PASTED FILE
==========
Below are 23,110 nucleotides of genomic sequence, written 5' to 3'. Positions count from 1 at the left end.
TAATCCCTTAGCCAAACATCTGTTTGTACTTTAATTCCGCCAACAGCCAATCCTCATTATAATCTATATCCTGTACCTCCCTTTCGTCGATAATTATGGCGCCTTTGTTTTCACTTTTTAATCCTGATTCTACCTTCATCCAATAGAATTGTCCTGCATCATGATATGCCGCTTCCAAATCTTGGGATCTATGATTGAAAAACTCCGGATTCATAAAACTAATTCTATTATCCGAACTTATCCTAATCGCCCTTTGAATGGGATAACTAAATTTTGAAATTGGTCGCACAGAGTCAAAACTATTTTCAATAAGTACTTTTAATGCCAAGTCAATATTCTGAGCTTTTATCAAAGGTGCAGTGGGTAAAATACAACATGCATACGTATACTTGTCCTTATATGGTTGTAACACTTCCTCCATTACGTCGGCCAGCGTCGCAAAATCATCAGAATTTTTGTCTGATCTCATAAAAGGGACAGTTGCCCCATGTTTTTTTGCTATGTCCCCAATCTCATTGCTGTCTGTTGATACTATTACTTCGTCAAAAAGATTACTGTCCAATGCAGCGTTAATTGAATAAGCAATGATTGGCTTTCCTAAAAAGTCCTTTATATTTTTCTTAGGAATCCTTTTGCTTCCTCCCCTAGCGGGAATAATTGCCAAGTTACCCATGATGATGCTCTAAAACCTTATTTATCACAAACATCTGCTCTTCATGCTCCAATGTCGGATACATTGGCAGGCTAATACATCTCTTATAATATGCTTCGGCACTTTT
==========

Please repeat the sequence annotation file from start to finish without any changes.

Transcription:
Below are 23,110 nucleotides of genomic sequence, written 5' to 3'. Positions count from 1 at the left end.
TAATCCCTTAGCCAAACATCTGTTTGTACTTTAATTCCGCCAACAGCCAATCCTCATTATAATCTATATCCTGTACCTCCCTTTCGTCGATAATTATGGCGCCTTTGTTTTCACTTTTTAATCCTGATTCTACCTTCATCCAATAGAATTGTCCTGCATCATGATATGCCGCTTCCAAATCTTGGGATCTATGATTGAAAAACTCCGGATTCATAAAACTAATTCTATTATCCGAACTTATCCTAATCGCCCTTTGAATGGGATAACTAAATTTTGAAATTGGTCGCACAGAGTCAAAACTATTTTCAATAAGTACTTTTAATGCCAAGTCAATATTCTGAGCTTTTATCAAAGGTGCAGTGGGTAAAATACAACATGCATACGTATACTTGTCCTTATATGGTTGTAACACTTCCTCCATTACGTCGGCCAGCGTCGCAAAATCATCAGAATTTTTGTCTGATCTCATAAAAGGGACAGTTGCCCCATGTTTTTTTGCTATGTCCCCAATCTCATTGCTGTCTGTTGATACTATTACTTCGTCAAAAAGATTACTGTCCAATGCAGCGTTAATTGAATAAGCAATGATTGGCTTTCCTAAAAAGTCCTTTATATTTTTCTTAGGAATCCTTTTGCTTCCTCCCCTAGCGGGAATAATTGCCAAGTTACCCATGATGATGCTCTAAAACCTTATTTATCACAAACATCTGCTCTTCATGCTCCAATGTCGGATACATTGGCAGGCTAATACATCTCTTATAATATGCTTCGGCACTTTT